Buffy the Vampire Slayer picks up right where the feature film of the same silly name left off. Buffy has just torched the gym at her school, forcing her family (a generally non-existent mother) to move not-so-peaceful Sunnyvale -- a city whose unofficial town motto must be "Welcome to Sunnyvale, The city at the mouth of Hell." During the day, Buffy attends classes at the local high school, where everyone has a weird or chic Cali-name and any skirt with a hemline below mid-thigh is clearly gouche. At night, she must occasionally absent herself from the town's only popular teen hangout to fight the forces of evil that prey on Sunnyvale. Basically, the show is Clueless with obscure references to The Day of Reckoning, garlic, and holy water.
The show is nepotistically created by screenwriter Joss Whedon, who started his career with the bomb that was Buffy before going on to write such literate Hollywood fare as Speed and Waterworld. Whedon needed to find a way to develop a weekly one hour show out of a simplistic film that drew appeal only from its title and Luke Perry's sideburns. The answer? Make the individual plot lines confusing, pretentious, and convoluted and let the light humor of the script and the sex appeal of the stars carry the show.
And both things have happened. While the central plot revolves around the Vampire King and his constantly thwarted attempts to crawl out of the sewer, subplots have featured a substitute teacher who is really a huge praying mantis and at least three different evil looking people referred to as "The Chosen One." And are we interested? As if.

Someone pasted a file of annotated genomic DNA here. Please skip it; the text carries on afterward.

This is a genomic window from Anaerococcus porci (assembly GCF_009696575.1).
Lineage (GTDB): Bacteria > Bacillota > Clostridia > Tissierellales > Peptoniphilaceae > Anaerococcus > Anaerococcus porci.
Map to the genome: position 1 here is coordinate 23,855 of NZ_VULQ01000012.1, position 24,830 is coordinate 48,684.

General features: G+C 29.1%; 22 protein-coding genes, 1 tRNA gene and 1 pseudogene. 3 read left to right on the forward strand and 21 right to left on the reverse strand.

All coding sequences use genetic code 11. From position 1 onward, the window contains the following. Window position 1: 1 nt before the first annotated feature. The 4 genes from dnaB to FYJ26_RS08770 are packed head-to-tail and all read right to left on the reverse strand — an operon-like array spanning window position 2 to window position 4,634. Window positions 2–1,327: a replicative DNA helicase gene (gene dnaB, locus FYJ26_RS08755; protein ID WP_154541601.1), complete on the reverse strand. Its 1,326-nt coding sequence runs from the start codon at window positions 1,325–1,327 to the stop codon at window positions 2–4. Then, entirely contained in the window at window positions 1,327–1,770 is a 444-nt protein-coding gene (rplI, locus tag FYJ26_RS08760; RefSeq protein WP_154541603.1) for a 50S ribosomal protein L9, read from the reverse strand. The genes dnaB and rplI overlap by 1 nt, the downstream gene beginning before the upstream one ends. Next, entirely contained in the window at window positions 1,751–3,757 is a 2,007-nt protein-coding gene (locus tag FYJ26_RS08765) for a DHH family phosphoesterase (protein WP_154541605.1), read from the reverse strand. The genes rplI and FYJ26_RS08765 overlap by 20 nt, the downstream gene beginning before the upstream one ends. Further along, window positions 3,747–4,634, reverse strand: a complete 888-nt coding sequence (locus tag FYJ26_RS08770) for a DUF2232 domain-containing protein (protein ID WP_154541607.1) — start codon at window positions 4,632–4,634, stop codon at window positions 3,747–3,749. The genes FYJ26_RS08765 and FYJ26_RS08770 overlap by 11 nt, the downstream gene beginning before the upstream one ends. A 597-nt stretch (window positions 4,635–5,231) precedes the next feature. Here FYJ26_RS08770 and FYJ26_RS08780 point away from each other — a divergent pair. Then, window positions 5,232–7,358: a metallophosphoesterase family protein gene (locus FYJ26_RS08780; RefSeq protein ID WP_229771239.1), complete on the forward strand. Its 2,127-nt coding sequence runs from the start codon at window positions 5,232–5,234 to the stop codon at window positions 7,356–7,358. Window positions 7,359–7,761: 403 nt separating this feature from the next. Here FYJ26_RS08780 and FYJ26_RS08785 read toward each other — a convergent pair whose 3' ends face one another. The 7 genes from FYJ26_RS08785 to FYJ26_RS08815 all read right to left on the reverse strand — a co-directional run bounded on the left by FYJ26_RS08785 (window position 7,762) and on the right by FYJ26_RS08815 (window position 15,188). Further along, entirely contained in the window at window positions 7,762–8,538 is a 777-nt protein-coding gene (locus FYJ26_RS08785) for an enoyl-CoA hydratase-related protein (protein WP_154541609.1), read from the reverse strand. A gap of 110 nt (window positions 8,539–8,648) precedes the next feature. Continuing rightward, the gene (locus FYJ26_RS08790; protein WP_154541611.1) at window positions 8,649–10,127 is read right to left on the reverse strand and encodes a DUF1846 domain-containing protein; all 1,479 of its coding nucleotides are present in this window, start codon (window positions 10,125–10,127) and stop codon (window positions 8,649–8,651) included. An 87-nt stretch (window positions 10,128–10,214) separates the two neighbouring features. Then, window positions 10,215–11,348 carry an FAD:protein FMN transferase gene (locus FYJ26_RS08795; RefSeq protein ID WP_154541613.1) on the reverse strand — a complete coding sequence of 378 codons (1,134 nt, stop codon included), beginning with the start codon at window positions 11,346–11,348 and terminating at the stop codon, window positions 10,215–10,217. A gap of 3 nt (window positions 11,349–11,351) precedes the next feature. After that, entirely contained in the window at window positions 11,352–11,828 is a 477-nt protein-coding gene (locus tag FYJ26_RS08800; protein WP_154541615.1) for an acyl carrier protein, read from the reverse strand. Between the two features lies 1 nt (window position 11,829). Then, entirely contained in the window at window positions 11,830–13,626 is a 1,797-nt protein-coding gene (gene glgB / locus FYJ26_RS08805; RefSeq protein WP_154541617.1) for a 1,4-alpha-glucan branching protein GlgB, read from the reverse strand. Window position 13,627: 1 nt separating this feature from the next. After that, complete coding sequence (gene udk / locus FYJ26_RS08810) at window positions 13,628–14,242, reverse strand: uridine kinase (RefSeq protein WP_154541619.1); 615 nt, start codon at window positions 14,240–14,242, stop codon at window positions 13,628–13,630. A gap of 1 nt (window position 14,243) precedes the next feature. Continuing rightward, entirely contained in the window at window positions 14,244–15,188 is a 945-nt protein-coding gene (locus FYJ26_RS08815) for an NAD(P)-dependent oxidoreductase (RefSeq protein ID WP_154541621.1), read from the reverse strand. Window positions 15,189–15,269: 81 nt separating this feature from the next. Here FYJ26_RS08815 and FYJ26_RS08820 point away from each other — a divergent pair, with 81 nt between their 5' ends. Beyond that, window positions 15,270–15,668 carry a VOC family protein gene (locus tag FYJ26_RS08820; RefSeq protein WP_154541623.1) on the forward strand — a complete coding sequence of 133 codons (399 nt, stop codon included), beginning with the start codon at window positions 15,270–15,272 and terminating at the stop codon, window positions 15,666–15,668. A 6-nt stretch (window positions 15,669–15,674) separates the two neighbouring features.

Buffy works because it doesn't take itself seriously. If it did, people might begin to get sheepish about the shoddy make-up and quirky editing. Fortunately, any show that can get in jabs at El Debarge and K-Mart in the same episode as kickboxing vampires and many a bare-midriff clearly has its priorities in order.
In the title role, former All My Children badgirl Sarah Michelle Gellar easily trumps Kristy Swanson's film performance. She's tougher, smarter, and just plain hotter than Swanson could ever have hoped to be. Armed with a ridiculous arsenal of clothing consisting of -- and we're not complaining here -- short skirts, leather jackets, and shirts that seem to lack the top five buttons, Buffy has to rely on quips and kicks and, for whatever reason, the combination is successful. It's been a long time since television created a single character this much fun to watch.
The supporting cast hasn't been nearly as successful yet. While recent episodes have attempted to give the new characters (all with those silly names) some kind of nuance, the meek and nerdy Willow (Alyson Hannigan), the wooden Xander (Nicholas Brendon), and the bitchy and popular Cordelia (Charisma Carpenter) all seem a little stranded. Anthony S. Head is fun to watch as Buffy's bookish librarian mentor -- if only so that you can yell, "Hey, it's the guy from those silly British Taster's Choice commercials" whenever he's on screen. One hopes that future weeks will continue to develop these looser ends.
Buffy the Vampire Slayer probably doesn't teach any important life lessons, unless you need to know how to balance dating and slaughter, but it is generally funny and often exciting. Since the Warner Brothers Network is currently lacking any real hits, Buffy should be given a chance -- a bit like Curt Shilling -- to go out every fifth day to strut its stuff for years to come. Before you laugh at its existence, give it a shot.
Buffy the Vampire Slayer,
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Buffy the Vampire Slayer,